Around the World

Poaching, Trafficking a Menace for Already Endangered Animals

A global phenomenon threatens some of the most endangered animals on the planet. Poaching and illegal trading are targeting dwindling populations of elephants in Africa; majestic big cats such as tigers in Asia; and rhinoceros populations in several parts of the world.

China is the No. 1 destination in this illegal trade, where rising incomes are driving a demand for exotic pets, trinkets, traditional medicines and rare foods, with the United States coming in second. But the worldwide trade is so widespread, so pervasive that it's now estimated at up to $20 billion per year, second only to arms and drug smuggling, according to the U.S. Department of State.

One of the most critical situations is the slaughter of elephants in Central and Eastern Africa. Poachers are killing tens of thousands of the animals every year, fueling the illegal trade in ivory.

In late October, customs officers in Hong Kong confiscated nearly 4 tons of ivory, worth more than $3 million dollars in the biggest such seizure ever. Earlier this summer, authorities fined two men after finding nearly a ton of ivory in jewelry stores in New York City's Diamond District. And in mid-July, customs officers in Bangkok, Thailand, seized more than 150 elephant tusks hidden in crates aboard a flight from Kenya.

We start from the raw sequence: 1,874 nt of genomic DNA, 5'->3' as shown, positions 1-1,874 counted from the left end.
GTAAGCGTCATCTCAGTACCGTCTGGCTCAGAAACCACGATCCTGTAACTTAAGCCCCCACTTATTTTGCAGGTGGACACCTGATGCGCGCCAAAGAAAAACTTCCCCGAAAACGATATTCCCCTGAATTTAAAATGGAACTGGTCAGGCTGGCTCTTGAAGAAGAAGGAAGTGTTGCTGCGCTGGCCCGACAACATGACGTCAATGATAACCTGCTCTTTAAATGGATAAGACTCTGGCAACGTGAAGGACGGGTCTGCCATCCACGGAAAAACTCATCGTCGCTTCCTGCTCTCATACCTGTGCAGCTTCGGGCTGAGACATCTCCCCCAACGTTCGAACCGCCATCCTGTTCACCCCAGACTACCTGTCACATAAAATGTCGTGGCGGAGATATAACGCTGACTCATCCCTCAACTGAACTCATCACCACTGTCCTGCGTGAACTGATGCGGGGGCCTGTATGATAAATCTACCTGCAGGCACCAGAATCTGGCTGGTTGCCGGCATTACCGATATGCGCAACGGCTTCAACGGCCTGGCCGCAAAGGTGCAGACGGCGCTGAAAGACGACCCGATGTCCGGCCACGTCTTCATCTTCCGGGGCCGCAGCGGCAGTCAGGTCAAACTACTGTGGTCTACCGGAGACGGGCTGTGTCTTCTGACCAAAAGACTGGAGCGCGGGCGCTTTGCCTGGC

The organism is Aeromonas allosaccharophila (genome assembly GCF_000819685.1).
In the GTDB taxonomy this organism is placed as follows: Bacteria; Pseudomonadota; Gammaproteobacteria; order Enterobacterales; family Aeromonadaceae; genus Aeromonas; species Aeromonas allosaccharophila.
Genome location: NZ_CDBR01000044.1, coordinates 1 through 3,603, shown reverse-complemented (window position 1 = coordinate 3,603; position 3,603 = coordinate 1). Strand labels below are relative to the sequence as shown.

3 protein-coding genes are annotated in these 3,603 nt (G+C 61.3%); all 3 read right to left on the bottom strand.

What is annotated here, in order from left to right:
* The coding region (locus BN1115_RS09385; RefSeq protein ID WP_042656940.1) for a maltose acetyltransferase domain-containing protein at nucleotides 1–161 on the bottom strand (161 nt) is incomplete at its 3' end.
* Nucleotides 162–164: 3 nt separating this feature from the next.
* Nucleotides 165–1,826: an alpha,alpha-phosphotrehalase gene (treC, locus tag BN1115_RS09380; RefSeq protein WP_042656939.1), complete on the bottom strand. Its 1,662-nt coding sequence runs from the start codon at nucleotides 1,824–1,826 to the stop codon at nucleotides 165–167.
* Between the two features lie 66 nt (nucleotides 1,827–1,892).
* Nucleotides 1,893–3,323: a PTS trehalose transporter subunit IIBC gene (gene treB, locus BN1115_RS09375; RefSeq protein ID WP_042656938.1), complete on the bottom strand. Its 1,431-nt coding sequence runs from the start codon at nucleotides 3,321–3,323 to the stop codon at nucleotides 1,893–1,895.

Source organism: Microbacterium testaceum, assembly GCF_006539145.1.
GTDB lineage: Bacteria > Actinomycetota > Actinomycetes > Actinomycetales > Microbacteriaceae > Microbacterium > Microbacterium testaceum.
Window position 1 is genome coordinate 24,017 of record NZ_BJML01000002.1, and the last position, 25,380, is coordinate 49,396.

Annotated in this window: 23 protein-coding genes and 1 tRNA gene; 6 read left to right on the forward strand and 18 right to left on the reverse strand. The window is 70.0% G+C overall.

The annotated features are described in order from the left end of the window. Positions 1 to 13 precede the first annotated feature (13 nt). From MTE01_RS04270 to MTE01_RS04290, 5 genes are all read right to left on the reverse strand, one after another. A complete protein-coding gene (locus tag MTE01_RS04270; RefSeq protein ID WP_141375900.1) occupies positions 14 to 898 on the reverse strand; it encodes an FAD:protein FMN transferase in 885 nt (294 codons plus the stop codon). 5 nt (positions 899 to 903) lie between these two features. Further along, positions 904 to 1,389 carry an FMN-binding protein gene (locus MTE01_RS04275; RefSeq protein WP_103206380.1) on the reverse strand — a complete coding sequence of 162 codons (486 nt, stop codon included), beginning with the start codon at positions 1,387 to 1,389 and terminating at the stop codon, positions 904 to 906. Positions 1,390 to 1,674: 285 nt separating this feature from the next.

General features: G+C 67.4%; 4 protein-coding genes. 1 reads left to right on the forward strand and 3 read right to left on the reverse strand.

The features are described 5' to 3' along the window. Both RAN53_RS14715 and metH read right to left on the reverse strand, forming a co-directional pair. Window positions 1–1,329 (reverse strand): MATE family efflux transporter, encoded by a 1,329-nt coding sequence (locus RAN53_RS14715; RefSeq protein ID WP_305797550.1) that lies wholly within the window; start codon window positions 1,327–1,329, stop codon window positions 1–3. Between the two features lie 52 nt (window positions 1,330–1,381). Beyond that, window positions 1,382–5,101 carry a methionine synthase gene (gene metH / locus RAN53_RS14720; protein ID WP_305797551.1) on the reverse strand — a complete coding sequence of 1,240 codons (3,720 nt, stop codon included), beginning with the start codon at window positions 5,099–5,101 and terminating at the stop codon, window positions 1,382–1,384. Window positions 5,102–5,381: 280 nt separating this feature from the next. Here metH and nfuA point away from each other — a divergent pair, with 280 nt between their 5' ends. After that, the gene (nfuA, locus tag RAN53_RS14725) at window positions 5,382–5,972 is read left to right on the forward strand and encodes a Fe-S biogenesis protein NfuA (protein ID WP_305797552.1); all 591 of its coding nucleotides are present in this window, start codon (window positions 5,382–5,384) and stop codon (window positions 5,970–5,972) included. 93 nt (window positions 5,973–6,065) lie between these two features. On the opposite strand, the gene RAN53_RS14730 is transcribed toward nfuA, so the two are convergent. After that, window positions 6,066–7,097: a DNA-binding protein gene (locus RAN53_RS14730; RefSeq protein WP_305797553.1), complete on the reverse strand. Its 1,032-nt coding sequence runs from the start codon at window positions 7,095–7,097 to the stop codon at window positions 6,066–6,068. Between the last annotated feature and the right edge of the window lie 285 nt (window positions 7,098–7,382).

Thailand is a top transit hub for the illegal wildlife trade. All manner of animals, from lizards and turtles to baby panthers, leopards and tigers have been discovered, even in passengers' checked luggage. Late in October in northern Thailand, police intercepted a driver with 16 tiger cubs in the back seat of his truck. This week, customs officials at a checkpoint seized 600 cobras from a truck transporting them from Malaysia for use in food and traditional medicine.

Governments and private organizations are doing what they can to stem the trade. In 2005, the State Department created the Coalition Against Wildlife Trafficking, a public-private partnership of government agencies and non-governmental organizations, with the stated goals of improving enforcement, reducing consumer demand, and catalyzing high-level political will to fight the illegal wildlife trade.

At the recent "Partnership Meeting on Wildlife Trafficking" in Washington, Secretary of State Hillary Clinton called the illegal trade a "national security issue, a public health issue and an economic security issue," calling on the intelligence community to study the impact of large-scale wildlife trafficking on security interests. She also called for the creation of a global system of regional wildlife enforcement networks, pledging $100,000 from the State Department to help get it started. In Russia, President Vladimir Putin has undertaken various stunts to draw attention to threatened animals (most memorably, a motorized hang glider flight over Siberia to lead endangered white cranes on their migration route).

This week Christiane talks about the insidious trade in animals and animal parts with Robert Hormats. He's the Under Secretary for Economic Growth, Energy and the Environment at the State Department.

Loading...
  • The top iPhone and iPad apps on App Store

    App Store Official Charts for the week ending September 1, 2014: